Measuring Case Acceptance
by Peter Drucker
“What gets measured gets results”
Of all the KPIs (key performance indicators) that get measured in a dental practice, case acceptance is one of the most important, yet is measured very infrequently. The reasons for this may vary, but the lack of measurement means most dentists estimate their rate of case acceptance significantly higher than it actually is. Most dentists believe case acceptance is 90 plus percent, the patient may nod yes in the operatory but something happens between the operatory and actually scheduling. Based on data from thousands of dental offices, average case acceptance is 50 â€“ 60% for patients of record and 25-35% for new patients. The practice goal should be >80% for patients of record and 50-75% for new patients.
What gets measured?
A dentist can be booked out for weeks and while he / she will feel busy, and it can be comforting to see your schedule booked that far in advance, it doesn’t help production or profitability if those are all small restorative procedures. To measure, you need to define case acceptance for your practice. I suggest cases of $1,000 or more that are scheduled with financial arrangements made. Next the practice needs a baseline to measure improvement against. This may be the tough part, seeing the reality of where you are at in terms of what cases are presented and what percentage actually gets scheduled. For one month at the end of each day just keep a log of cases that were presented and accepted using the above criteria. In Dentrix this is easily tracked in the Practice Advisor.
Why is this important?
Dentist’s number one concern today is not enough new patients. The cost of patient acquisition can be very high and time consuming. Yet the sense of urgency in maximizing the production opportunities that walk in the practice each day is not always present. We have all heard the statistics of the millions of dollars of untreated dentistry in the patient charts of the average dentist. Some estimates are 1 million in production for every 5 years in practice. If the patient does not schedule the work when presented, there is no guarantee the patient will return to the practice for a second opportunity. People move, benefits change, personal relationships and healthcare providers change, employment and discretionary income priorities change. The average practice needs to have a much greater focus on tracking and increasing case acceptance. With the increasing financial pressures of PPOs, every incremental case accepted significantly contributes to the practice’s bottom line. What would a 20% increase in case acceptance mean to your profitability? Once the fixed costs are covered .80 -.85 of every dollar produced and collected drops to the bottom line.Â The reason is all you need purchase are the variable costs to support the new production.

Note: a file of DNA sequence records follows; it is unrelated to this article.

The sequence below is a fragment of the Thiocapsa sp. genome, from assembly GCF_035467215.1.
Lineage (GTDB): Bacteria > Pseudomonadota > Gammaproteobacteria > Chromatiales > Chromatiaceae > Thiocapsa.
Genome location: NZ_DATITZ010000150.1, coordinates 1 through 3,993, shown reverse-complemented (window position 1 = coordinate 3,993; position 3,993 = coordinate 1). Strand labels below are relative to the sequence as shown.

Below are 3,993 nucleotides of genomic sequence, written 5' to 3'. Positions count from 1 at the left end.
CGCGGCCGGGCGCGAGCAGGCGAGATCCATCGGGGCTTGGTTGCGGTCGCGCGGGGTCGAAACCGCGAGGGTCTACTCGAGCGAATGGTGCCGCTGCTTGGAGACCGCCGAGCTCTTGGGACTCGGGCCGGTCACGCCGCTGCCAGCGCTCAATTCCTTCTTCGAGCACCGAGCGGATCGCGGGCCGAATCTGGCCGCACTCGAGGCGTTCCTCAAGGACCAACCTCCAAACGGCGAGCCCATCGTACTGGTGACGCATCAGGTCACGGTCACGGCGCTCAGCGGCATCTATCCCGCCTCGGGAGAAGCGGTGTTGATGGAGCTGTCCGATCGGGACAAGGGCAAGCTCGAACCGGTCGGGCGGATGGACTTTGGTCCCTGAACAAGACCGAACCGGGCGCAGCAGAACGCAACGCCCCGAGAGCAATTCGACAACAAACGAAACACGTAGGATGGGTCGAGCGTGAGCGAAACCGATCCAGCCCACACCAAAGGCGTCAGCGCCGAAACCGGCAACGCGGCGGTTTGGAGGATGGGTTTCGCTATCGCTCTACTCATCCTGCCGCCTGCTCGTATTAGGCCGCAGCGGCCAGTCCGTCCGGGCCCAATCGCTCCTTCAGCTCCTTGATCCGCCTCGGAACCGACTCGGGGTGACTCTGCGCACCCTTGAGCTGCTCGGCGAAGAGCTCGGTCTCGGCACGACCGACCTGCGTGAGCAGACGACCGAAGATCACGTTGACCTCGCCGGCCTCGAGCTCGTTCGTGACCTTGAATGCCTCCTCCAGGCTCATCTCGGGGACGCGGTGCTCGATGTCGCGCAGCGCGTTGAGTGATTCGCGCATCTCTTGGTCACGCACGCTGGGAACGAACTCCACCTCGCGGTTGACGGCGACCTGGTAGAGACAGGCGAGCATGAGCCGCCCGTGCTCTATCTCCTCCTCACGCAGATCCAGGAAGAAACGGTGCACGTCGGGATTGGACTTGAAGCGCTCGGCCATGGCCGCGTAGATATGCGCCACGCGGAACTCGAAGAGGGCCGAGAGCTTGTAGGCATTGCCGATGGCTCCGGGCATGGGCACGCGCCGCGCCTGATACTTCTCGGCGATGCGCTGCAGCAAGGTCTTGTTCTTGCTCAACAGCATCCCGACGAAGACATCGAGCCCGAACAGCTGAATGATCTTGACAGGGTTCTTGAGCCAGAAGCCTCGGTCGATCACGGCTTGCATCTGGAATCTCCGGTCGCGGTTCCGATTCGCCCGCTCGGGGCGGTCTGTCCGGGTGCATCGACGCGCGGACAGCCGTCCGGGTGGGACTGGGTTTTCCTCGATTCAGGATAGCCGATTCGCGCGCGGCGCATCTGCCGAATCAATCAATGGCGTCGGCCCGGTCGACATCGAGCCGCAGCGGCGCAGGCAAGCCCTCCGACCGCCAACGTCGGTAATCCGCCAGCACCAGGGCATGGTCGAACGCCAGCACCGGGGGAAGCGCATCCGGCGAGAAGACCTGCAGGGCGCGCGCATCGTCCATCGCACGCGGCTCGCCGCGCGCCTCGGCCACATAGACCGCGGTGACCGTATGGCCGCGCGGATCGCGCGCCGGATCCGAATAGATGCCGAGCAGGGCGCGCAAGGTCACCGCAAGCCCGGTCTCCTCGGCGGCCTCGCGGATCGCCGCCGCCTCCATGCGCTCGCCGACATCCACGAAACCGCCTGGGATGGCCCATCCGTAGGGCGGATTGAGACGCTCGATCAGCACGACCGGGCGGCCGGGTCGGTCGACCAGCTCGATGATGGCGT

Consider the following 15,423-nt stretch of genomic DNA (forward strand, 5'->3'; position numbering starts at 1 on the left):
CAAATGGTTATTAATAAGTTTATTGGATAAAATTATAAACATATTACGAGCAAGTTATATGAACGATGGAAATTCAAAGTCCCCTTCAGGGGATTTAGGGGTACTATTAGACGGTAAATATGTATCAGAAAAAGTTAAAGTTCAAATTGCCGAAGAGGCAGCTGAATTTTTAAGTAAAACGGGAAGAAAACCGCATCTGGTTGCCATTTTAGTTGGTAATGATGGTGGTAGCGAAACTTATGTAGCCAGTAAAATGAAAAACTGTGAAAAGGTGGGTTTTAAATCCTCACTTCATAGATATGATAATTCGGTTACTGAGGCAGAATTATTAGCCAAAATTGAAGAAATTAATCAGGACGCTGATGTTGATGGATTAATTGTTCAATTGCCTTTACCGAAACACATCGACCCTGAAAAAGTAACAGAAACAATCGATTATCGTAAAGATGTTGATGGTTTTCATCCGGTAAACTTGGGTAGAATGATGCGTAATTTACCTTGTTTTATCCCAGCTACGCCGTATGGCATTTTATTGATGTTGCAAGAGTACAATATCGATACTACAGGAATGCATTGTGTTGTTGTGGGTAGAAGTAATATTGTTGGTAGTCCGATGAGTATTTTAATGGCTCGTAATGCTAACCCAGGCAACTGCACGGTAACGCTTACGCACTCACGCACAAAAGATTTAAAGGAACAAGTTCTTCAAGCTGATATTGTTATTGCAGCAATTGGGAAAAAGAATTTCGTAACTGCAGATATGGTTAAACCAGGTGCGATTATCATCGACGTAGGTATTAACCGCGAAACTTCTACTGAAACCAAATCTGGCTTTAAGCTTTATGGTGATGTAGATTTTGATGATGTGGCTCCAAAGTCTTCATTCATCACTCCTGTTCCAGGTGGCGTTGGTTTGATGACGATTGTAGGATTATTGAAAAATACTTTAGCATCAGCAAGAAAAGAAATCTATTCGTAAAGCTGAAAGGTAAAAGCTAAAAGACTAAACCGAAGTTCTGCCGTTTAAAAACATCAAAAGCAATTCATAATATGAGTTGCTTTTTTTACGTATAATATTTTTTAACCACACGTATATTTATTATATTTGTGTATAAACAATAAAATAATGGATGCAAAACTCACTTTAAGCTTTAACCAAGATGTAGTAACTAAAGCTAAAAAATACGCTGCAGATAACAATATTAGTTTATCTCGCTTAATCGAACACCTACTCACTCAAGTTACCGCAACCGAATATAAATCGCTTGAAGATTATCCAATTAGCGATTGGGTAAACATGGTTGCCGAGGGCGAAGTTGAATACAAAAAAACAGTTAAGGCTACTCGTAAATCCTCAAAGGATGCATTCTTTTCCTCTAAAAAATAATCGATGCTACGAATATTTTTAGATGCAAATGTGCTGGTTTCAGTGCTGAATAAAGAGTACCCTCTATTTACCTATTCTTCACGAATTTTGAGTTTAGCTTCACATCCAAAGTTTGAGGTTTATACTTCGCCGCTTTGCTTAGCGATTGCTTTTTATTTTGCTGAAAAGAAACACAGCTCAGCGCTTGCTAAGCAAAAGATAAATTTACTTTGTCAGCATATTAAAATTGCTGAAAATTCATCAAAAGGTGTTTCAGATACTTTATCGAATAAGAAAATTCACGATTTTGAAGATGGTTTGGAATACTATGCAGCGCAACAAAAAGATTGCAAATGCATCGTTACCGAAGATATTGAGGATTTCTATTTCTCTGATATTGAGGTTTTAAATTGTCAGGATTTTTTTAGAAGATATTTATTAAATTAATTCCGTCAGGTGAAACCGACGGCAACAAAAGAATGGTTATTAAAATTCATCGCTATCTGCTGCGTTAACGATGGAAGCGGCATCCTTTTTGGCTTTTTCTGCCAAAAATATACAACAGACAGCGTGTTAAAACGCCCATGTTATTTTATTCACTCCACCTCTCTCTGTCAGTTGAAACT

Once you establish a baseline it is much easier to set goals and create a plan for increasing case closing percentages. Establish 1 month, 6 months, and 1 year goals for your practice to move your case acceptance to the 80%+ gold standard. In professional sales you would say my close rate is X. In sports it would be our batting average is X, free throw percentage is X. Yet in most dental offices the doctor and team have no idea of what their “close rate” is. For help evaluating your close rate and creating a plan to improve it, visit www.HenrySchein.com/Consulting or contact your Henry Schein representative.